Benchmarking Other Schools – Anecdotal input from a Doon School alumnus
Vijay K. Stokes
Rather than to continue to look for collaboration or guidance just from schools in the UK, such as Marlborough College, it makes sense to also benchmark what other well-known schools in India are doing—an exercise that may help BCS to better develop a vision for its future.
In this spirit, here is an input from an alumnus of The Doon School who was my classmate in Banaras Engineering College (1957-61). In August 2010 I had written to him to say, “As an alumnus of The Doon School, you might get a kick out of an article that I wrote on the occasion of the first 150 years of Bishop Cotton School.” Here is an excerpt from his response:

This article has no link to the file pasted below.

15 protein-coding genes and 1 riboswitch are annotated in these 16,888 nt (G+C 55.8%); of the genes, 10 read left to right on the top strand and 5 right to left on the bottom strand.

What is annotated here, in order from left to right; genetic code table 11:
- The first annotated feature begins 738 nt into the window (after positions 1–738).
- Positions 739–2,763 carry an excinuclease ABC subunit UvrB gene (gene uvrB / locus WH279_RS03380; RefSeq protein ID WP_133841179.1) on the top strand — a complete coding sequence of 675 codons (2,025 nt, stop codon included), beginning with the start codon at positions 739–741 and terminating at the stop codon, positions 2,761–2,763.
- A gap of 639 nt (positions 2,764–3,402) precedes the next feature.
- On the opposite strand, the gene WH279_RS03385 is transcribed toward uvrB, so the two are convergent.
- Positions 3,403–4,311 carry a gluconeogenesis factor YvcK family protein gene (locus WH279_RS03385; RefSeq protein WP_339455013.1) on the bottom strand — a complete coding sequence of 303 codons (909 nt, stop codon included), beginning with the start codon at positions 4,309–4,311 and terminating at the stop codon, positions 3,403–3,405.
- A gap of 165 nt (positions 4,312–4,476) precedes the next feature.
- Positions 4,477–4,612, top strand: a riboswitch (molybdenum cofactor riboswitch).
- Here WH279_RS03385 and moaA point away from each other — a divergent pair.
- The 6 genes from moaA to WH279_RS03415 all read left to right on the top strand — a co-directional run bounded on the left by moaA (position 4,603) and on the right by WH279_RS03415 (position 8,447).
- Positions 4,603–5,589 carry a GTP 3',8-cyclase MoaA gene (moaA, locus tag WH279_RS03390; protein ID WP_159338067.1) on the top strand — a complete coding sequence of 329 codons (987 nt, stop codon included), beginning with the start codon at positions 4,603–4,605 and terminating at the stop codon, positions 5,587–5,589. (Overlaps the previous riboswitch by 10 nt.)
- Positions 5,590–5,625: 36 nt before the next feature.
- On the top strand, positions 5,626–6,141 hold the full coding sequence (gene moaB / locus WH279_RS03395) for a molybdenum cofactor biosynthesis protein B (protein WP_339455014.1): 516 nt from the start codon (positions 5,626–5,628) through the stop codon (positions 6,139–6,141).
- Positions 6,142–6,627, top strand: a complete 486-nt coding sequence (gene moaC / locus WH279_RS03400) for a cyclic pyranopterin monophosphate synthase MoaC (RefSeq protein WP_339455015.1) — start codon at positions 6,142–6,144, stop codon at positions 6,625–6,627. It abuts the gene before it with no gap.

“I have read your article on BCS and agree with you to quite a degree, but perhaps the changing world also means some loss of pure Indian culture and a mixing of it with other cultures. And perhaps, this is not a pollution but a rejuvenation of sorts. … One thing I must say is, that the Doon School never seemed Anglicized to me—we always had a dual curriculum of Indian and western music, arts, theatre, etc., and all our prayers and hymns were sung in Hindi and were Hindu. Almost a 100% of the students were Indian. Many of our teachers were Britons, but were required to attend the prayers at assembly each morning. We were also required to go into the villages and help local people build homes and schools and clear land for farming, and even teach at their schools. It was quite different, however, at my previous boarding school—the Oak Grove School in Mussouri—which was for the employees of the then East Indian Railways, and was very British indeed when I was there from 1948 to 1951 and only about 25% of the students were Indian.”